Out Board Motor - Page 2 - Mountain Buzz

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Old 10-07-2016   #11
Salt Lake City, Utah
Paddling Since: 1969
Join Date: Apr 2009
Posts: 220
CO Dave has it exactly right, shorthand is "hull speed" and the equations are right on.
Based on thousands of miles of motoring experience, under perfectly calm conditions (no or downstream wind) and depending on speed of current, the very best you can expect pushing a flotilla (3-8 boats) on Green or Colorado is around 6-7 MPH. And you can do that with everything from a 4 HP Merc up to 8 HP Yamaha (both sweet motors). Yes, for short stretches your GPS may indicate 10 even 12 MPH + but that's running solo.
What motor do you want? Depends on lots of factors, especially if you have a cat or snout or larger. With the right transom, you can get a cat up on plane and haul ass - but that's running solo. A 4 stroke 10 HP is about as big a motor (approx. 85 pounds and up) as most folks want to move around, let alone hang on the back of your boat. The 2.5 HP Honda mentioned above is a sweet little unit for pushing out the bottom of WW or even on Deso, but it's noisier than my 5 HP and I like water-cooled, watching that little green light that tells me all is well...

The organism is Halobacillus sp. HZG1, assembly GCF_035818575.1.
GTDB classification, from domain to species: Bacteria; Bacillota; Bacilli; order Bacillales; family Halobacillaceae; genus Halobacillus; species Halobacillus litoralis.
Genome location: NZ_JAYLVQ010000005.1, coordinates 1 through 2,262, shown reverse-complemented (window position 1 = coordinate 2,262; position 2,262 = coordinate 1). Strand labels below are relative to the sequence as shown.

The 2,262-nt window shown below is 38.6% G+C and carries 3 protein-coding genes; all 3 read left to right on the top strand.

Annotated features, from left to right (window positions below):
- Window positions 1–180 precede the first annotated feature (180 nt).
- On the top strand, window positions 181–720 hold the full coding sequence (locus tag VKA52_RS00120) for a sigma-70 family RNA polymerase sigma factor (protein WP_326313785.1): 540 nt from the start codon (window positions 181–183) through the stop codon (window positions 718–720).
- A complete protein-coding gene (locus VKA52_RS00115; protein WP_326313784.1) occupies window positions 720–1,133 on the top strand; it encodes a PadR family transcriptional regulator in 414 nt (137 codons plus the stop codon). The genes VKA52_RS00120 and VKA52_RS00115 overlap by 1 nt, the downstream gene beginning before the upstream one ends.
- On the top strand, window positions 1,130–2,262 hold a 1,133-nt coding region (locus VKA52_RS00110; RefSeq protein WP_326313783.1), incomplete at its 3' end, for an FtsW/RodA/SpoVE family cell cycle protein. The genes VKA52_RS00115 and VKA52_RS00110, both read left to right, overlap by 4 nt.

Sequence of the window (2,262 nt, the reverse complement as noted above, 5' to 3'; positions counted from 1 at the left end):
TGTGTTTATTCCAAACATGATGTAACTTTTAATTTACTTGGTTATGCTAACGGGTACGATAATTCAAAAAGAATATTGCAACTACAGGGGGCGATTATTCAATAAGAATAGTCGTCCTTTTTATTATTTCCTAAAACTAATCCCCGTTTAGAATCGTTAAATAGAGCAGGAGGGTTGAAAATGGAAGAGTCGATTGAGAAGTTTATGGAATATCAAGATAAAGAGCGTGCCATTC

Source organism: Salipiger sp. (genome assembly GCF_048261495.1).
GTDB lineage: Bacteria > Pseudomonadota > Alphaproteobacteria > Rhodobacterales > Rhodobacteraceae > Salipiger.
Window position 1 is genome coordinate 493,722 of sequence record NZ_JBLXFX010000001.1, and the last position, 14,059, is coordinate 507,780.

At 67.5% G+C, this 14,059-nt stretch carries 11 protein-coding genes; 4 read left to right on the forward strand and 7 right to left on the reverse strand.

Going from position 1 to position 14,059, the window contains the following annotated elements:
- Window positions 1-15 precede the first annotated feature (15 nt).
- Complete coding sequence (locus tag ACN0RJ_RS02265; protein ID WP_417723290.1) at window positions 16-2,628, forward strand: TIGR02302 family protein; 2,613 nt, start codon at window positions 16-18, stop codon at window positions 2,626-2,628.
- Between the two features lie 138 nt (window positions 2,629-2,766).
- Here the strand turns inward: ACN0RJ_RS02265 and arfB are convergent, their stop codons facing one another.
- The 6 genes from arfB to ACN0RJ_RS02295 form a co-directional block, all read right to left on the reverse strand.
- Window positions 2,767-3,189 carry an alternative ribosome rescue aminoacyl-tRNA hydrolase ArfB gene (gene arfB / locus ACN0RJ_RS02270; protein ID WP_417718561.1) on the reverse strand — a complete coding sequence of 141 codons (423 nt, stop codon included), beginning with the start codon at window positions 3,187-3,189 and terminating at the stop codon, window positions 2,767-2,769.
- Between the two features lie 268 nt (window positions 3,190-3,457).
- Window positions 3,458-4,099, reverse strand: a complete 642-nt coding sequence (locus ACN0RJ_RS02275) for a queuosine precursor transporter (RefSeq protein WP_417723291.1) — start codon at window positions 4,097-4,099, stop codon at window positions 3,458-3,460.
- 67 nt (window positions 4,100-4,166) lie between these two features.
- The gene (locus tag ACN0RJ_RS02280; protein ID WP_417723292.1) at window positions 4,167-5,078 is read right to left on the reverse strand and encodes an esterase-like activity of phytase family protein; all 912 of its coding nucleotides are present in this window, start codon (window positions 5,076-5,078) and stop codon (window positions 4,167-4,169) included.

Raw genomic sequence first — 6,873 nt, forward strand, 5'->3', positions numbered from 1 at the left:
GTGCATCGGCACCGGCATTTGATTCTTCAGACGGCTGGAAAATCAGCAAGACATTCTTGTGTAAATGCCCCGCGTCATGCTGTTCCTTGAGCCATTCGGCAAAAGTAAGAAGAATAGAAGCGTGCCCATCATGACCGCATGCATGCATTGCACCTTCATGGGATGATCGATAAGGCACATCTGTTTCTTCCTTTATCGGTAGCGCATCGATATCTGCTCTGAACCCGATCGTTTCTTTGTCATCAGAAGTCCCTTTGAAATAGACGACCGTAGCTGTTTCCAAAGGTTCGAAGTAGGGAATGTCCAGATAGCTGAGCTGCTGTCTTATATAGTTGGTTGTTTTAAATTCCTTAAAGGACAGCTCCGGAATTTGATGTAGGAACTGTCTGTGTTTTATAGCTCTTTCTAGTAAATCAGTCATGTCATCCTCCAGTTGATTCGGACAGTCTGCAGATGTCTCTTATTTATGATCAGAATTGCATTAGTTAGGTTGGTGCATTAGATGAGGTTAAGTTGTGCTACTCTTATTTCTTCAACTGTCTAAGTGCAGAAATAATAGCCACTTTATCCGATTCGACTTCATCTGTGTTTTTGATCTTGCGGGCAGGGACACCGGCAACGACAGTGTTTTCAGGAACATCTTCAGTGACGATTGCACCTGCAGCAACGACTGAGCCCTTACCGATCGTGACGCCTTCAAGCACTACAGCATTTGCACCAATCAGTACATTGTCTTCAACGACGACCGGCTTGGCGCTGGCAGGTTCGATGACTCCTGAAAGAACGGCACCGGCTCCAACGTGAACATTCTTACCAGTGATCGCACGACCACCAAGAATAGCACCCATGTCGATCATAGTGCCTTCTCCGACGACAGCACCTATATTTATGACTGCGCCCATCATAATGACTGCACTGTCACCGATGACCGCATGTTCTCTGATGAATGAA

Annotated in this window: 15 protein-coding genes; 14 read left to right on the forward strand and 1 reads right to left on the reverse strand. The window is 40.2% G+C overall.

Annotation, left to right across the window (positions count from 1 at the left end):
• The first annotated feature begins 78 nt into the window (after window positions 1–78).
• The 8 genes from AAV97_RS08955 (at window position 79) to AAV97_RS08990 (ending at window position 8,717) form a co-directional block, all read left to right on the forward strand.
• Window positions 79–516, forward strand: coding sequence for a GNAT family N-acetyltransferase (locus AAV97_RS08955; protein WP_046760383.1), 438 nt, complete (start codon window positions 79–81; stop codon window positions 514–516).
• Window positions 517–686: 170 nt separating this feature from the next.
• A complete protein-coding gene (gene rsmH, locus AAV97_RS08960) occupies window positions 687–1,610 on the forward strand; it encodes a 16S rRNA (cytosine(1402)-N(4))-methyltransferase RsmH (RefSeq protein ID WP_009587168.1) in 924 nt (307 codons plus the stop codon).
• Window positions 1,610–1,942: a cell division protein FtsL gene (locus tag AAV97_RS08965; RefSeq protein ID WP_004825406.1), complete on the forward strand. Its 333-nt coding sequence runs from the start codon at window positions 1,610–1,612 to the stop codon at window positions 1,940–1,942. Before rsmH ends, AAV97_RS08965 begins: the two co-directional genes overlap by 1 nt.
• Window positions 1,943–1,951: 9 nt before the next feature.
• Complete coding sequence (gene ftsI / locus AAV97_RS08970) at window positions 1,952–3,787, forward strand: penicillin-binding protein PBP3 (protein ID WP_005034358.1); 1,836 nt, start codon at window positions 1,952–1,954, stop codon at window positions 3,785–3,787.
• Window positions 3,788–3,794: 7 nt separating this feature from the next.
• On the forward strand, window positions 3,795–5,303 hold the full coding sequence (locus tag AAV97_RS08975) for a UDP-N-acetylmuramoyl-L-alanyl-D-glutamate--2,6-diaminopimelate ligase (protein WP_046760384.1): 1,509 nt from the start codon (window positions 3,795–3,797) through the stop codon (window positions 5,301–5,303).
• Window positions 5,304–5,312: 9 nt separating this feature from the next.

A jackass helps a lot for finding the right height when you're pushing different rigs but truth is you can usually get enough vertical adjustment just by moving the unit up and down on a 2X10 or 2X12 transom.